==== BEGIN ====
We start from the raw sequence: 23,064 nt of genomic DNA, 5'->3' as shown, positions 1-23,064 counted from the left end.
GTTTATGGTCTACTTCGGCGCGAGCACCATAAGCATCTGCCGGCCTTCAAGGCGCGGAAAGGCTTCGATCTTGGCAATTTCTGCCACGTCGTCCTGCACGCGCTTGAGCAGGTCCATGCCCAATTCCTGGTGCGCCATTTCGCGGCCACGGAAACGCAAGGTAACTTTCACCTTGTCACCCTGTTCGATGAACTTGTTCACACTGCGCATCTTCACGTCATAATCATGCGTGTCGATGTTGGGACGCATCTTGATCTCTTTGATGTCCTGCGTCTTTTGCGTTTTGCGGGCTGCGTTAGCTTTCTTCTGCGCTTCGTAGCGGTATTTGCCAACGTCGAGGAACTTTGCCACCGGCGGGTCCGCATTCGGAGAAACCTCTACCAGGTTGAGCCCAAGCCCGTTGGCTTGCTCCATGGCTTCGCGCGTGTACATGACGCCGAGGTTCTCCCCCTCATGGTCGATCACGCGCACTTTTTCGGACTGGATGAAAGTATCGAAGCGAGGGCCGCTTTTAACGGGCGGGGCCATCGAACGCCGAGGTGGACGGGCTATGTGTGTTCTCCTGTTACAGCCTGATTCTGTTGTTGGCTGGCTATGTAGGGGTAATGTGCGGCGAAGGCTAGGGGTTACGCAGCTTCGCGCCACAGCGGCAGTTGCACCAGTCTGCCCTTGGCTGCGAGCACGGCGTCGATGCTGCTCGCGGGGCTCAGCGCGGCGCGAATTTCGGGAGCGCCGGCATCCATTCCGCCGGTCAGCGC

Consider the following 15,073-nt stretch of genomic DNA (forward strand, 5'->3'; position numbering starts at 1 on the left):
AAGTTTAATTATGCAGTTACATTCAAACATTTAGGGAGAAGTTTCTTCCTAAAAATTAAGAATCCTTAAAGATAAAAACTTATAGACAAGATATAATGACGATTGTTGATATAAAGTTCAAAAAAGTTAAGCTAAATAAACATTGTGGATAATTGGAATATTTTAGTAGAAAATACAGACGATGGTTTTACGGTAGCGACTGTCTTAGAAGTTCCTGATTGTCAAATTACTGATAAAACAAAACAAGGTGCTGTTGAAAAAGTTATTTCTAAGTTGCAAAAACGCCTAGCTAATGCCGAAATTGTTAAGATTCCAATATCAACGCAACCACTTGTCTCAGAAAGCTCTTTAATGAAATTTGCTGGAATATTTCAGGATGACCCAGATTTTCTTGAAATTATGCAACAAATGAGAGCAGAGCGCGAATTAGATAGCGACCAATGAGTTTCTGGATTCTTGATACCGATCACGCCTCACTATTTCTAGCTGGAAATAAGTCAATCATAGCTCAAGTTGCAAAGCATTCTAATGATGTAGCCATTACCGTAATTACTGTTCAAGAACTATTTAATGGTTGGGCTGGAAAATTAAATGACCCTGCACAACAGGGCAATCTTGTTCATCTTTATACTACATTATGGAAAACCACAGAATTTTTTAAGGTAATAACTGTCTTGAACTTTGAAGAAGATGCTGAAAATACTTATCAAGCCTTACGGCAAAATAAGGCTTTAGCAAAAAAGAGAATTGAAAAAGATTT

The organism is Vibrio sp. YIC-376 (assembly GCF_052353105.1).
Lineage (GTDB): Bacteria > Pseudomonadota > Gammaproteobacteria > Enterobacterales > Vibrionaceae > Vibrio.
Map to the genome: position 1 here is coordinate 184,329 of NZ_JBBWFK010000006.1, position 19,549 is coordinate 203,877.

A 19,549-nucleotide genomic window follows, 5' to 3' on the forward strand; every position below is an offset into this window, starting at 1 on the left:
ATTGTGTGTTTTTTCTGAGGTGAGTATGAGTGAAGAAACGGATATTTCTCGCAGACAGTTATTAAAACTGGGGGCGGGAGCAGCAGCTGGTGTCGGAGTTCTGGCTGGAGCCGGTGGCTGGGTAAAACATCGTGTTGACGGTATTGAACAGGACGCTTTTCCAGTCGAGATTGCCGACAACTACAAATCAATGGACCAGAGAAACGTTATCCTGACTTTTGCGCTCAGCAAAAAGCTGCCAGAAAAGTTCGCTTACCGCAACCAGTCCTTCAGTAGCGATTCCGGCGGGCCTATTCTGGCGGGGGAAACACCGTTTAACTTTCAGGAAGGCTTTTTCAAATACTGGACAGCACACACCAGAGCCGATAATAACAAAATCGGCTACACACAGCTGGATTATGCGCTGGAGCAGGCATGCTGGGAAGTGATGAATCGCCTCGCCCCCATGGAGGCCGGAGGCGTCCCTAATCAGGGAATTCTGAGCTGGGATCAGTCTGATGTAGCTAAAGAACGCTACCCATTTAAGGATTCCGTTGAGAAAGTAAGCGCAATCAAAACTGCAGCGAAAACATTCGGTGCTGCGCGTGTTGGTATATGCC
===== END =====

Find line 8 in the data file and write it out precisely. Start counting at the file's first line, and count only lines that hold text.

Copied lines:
A 19,549-nucleotide genomic window follows, 5' to 3' on the forward strand; every position below is an offset into this window, starting at 1 on the left: